The The Football Association Challenge Cup was first played in the 1871-1872 season, making it one of the oldest such competitions anywhere in the world. Knockout football has existed for about as long as the sport itself, therefore, and has naturally been accompanied by the necessity to find a decisive winner of a game in some instances. Given that the penalty as a thing wasn’t introduced until 1891, there were twenty years or so when it couldn’t have even been thought about as a way to settle such a game. As a result, games that ended in a tie but needed a winner would either be replayed or, far more randomly, decided by the toss a coin. If neither of those options were possible then the match would be decided by the drawing of lots.

It was this latter method that was the catalyst behind the invention of the penalty shoot-out by Yosef Dagan, an Israeli who watched his national team lose their quarter-final of the Olympic football tournament in 1968 after Bulgaria beat them in a drawing of lots. The proposal was explained in an edition of FIFA News in 1969 by Michael Almog, a man who would later go on to be the President of Israel’s FA, and was pushed for adoption by the Malaysian FA’s member of the refereeing committee, Koe Ewe Teik. The proposal was discussed by the International Football Association Board on the twentieth of February in 1970 before being officially adopted on the twenty-seventh of June the same year, in spite of the fact that the IFAB were ‘not entirely satisfied’ with the idea.

The new format for deciding a match was first used in England at Boothferry Park 1970. Hull City were hosting Manchester United in the semi-final of the Watney Cup and neither the ninety minutes of the game nor extra-time could separate the two teams. It went to penalties and George Best became the first player to score one in the new way of deciding a game. Denis Law was the first player to miss a penalty in a shoot-out, if you’re interested, with Ian McKechnie saving it. McKechnie was also the first goalkeeper to have to take a penalty, sending Hull City crashing out of the cup when his attempt hit the crossbar. Despite being an early adopter of the now famous method of deciding a game, the English don’t have a great record when it comes to the actual taking of penalties. At the time of writing, the England national team has lost six out of eight penalty shoot-outs that have taken place in major international tournaments since their introduction.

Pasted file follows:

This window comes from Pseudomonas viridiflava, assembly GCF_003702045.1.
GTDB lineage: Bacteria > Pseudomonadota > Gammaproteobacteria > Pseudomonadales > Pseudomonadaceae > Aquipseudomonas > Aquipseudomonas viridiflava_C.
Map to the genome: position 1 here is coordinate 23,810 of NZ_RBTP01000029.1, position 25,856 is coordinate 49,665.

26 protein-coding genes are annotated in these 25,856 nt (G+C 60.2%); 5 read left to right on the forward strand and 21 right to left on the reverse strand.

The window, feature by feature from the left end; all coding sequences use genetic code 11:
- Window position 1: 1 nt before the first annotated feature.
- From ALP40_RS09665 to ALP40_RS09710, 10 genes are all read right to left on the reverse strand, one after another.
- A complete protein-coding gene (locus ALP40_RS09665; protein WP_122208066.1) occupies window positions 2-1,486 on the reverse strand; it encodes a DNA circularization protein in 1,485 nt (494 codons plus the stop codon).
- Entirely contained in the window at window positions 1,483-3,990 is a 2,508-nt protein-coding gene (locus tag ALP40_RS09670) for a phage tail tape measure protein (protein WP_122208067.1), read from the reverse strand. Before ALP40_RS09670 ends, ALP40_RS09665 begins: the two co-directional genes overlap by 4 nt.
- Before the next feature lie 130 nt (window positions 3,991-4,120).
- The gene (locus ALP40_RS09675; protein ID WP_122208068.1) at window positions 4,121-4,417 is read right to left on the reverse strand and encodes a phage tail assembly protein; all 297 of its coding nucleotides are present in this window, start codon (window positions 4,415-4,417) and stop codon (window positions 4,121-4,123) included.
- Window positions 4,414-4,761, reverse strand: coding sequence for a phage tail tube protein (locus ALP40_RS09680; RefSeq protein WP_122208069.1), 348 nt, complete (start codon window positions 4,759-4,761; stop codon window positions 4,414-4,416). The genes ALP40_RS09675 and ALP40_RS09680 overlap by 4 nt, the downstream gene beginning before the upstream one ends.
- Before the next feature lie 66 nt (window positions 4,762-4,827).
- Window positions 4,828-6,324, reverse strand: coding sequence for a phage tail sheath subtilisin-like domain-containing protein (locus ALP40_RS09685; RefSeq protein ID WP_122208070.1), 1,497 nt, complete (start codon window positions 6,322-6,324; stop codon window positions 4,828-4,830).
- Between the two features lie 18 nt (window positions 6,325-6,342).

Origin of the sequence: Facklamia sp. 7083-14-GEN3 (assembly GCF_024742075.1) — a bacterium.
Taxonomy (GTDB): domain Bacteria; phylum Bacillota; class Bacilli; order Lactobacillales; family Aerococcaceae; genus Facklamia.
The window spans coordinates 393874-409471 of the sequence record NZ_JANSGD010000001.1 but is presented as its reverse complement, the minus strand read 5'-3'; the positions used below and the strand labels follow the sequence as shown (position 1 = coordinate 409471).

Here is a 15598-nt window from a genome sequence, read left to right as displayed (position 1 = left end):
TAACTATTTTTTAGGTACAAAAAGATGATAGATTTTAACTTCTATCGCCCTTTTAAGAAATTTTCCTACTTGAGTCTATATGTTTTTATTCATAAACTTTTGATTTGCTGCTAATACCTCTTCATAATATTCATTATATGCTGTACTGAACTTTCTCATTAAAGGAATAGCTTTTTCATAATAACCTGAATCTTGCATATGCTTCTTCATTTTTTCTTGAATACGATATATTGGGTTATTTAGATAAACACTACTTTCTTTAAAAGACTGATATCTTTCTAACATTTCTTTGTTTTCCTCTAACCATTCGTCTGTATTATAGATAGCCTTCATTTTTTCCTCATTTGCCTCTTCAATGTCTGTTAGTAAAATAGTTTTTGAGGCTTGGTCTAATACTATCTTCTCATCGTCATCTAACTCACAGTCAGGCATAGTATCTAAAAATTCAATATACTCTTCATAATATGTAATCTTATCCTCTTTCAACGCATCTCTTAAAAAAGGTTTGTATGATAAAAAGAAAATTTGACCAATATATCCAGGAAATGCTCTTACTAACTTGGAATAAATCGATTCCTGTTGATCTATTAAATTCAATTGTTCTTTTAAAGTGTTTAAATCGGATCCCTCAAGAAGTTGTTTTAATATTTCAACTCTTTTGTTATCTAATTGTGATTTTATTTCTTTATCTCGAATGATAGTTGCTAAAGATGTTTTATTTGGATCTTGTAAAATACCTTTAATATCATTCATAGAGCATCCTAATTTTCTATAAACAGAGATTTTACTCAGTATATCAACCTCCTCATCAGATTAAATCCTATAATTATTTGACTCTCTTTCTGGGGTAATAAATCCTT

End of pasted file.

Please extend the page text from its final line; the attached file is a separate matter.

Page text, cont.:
Variations Of The Penalty

american penalties

We mentioned in the introduction that there have been numerous attempts to come up with a way to either remove the need for penalties or else make them a little fairer. After all, across football around 70% of penalties result in goals, meaning that the advantage is definitely in the hands of the attacking player. As a result, FIFA came up with the idea of the Golden Goal in 1993, which was designed to stop games from going to penalties. The rule stated that a team scoring a goal at any point during extra-time in a knockout game would immediately win the game. They attempted to alter things further in 2002 when they introduced the Silver Goal, which stated that any team that was leading at half-time of extra-time would be declared the winners of the match. Both methods of winning matches were removed from IFAB’s Rules of the Game after the European Championships in 2004.

Another variation on the penalty was introduced into the North American Soccer League in 1977, when attacking players were given the ball thirty-five yards from goal and had five seconds to score past the goalkeeper. It was similar to the way that penalties were taken in the National Hockey League. The Americans, never keen on the idea of a match being able to end without a winner, introduced this shoot-out method to every single game that ended on level terms after ninety minutes. The NASL stopped playing in 1982, but the odd form of shoot-out returned to North America with the formation of Major League Soccer in 1995. This time it only lasted for four years, being abandoned once and for all in 1999. Still, the desire of some to avoid the more traditional style of penalty shoot-outs was clear.